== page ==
ALLEN PARK, Mich. -- Lance Moore showed up with the Detroit Lions earlier this month, a veteran receiver looking for another chance after a poor season. In 18 months, he went from being a player would had been on one team his whole career to one on his third in three seasons.
Moore, once a staple in a productive New Orleans offense, became a late-career traveler from the Saints to the Steelers and now, Detroit.
When the Saints cut Moore last March, Detroit was one of the places he deemed desirable. He had familiarity with Joe Lombardi's offense. Making the transition from the Saints to the Lions would be easier than most because of the similarities between the two offenses.
Money and interest kept the Lions and Moore from connecting last season. Detroit signed Golden Tate in the first 24 hours of 2014 free agency to a five-year, $31 million deal, so Moore knew the Lions were not going to pay another receiver mid-to-high level money. Coming off a successful nine years in New Orleans, Moore wanted to find a place where he commanded more cash.
He signed with Pittsburgh instead. It didn’t work.
“If I could have gone back and had the same opportunity to come here that I did in Pittsburgh, maybe things would have been different,” Moore said. “But I don’t feel like I made the wrong decision. I just feel like I made a decision and lived with it and it didn’t work out and thankfully enough, I got another opportunity.”
He never really connected on the field with quarterback Ben Roethlisberger. Pittsburgh employed younger players who started to stand out. Moore's disappointing 14-catch, 198-yard season ended with with wideout being a healthy inactive for the Steelers’ playoff game against Baltimore, the first time Moore remembers being a healthy scratch in his career.
Pittsburgh lost. The next day, before he had exit meetings with his offensive coordinator and position coach, but not head coach Mike Tomlin, Moore wanted out. Through his agent, Moore eventually asked out of his contract.
“I had to wait for the proper time to do it,” Moore said. “I figured the day after a playoff loss wasn’t the right time to do it.”
Pittsburgh cut Moore in March, sending him to the uncertain mass of free agency in a crowded wide receiver class. At age 31 -- he turns 32 in August -- it was a somewhat risky maneuver considering teams like to trend younger with skill position players. But Moore had confidence he would eventually find a new home, whether that was immediately, in May, in training camp or even during the season.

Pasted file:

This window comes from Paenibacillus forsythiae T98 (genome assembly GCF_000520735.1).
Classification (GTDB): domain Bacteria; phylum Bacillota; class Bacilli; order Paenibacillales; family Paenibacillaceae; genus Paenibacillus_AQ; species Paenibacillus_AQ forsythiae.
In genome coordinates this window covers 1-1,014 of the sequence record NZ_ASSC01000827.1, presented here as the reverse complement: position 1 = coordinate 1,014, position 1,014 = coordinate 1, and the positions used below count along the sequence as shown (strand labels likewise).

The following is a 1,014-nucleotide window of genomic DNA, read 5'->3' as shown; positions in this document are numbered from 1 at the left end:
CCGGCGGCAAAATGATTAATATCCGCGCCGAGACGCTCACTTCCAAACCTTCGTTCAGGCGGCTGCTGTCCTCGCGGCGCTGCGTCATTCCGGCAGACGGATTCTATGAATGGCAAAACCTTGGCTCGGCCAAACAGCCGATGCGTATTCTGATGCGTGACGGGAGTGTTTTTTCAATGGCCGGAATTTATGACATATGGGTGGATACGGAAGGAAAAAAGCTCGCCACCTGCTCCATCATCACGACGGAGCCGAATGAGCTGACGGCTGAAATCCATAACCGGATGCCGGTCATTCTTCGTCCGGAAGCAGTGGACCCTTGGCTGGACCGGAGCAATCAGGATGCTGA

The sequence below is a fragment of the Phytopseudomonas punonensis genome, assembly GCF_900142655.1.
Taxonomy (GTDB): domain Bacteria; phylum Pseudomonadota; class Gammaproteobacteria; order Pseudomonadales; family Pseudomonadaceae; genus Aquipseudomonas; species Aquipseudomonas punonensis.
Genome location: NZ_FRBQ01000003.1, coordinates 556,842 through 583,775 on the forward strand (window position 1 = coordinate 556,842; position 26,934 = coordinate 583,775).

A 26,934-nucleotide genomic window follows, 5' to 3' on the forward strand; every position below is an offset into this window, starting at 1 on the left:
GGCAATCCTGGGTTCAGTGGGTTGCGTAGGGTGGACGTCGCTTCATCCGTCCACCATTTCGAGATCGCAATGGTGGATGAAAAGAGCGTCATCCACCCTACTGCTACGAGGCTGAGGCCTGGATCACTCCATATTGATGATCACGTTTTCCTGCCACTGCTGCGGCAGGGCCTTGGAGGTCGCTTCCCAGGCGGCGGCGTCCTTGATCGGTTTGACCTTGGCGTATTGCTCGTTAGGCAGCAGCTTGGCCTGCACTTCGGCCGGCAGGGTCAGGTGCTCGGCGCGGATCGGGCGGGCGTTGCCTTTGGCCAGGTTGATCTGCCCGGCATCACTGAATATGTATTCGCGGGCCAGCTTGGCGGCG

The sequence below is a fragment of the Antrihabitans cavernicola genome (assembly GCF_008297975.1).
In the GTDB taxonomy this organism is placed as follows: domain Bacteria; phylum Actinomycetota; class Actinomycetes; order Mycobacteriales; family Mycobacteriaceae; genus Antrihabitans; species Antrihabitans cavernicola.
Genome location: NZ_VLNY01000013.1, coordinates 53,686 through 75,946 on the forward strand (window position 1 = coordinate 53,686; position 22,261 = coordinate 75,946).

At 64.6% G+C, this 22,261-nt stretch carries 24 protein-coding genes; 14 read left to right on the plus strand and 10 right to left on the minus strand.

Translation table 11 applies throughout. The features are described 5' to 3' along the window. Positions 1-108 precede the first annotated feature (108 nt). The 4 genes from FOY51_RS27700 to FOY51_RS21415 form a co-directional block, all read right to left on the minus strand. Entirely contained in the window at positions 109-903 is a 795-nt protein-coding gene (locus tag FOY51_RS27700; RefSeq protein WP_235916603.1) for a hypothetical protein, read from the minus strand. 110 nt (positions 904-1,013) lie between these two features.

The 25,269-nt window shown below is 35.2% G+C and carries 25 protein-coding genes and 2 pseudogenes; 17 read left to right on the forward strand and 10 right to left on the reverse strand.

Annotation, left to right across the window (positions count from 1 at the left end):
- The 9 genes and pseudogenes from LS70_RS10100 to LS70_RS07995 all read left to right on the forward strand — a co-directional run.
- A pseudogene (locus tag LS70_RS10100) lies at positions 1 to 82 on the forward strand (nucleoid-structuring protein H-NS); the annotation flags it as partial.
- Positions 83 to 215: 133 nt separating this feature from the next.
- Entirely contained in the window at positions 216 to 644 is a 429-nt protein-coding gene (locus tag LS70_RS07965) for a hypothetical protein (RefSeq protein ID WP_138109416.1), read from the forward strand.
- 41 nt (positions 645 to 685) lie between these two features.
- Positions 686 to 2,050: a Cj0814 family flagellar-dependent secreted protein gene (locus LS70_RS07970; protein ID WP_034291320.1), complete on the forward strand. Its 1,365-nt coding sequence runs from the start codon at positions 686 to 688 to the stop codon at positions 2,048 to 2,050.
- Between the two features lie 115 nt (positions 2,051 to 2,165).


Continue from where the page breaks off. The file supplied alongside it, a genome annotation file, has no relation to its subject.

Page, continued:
“I knew that in my mind and my body that I was physically capable,” Moore said. “I knew I didn’t really control the other part.”
During the offseason, he worked out with Dan Orlovsky, one of Detroit’s reserve quarterbacks, in Tampa. He said he believes Orlovsky provided a positive recommendation for Moore. Then there is the familiarity with Lombardi and the offense, something that attracted Moore to Detroit a season ago.
Having gone through a week of organized team activities (OTAs) now, Moore said the major difference for him is what formations and some plays are called. Those are different from New Orleans. Otherwise, everything else is the same.
“It’s been a little bit easier of an adjustment for me because I already understand the offense,” Moore said. “I know the concepts. I know where they are supposed to be and when they are supposed to be there so for me coming here, I can’t necessarily say it’s a plug him in and play type of situation but it’s close to it.”
So far, he’s fit in well. In his first OTA open to the media, he had several nice catches and looked to still have some speed. Considering the Lions' need a slot receiver, if he can continue playing consistently, he could be the No. 3 receiver Detroit has been searching for.
Considering where Moore was six months ago, he’ll take whatever role he can find.
“At this point in the game, I just want to play,” Moore said. “I’m not really exactly looking for the biggest pay day. I’m looking for an opportunity to go in and play and help the team win.
“Detroit made sense for me for numerous reasons.”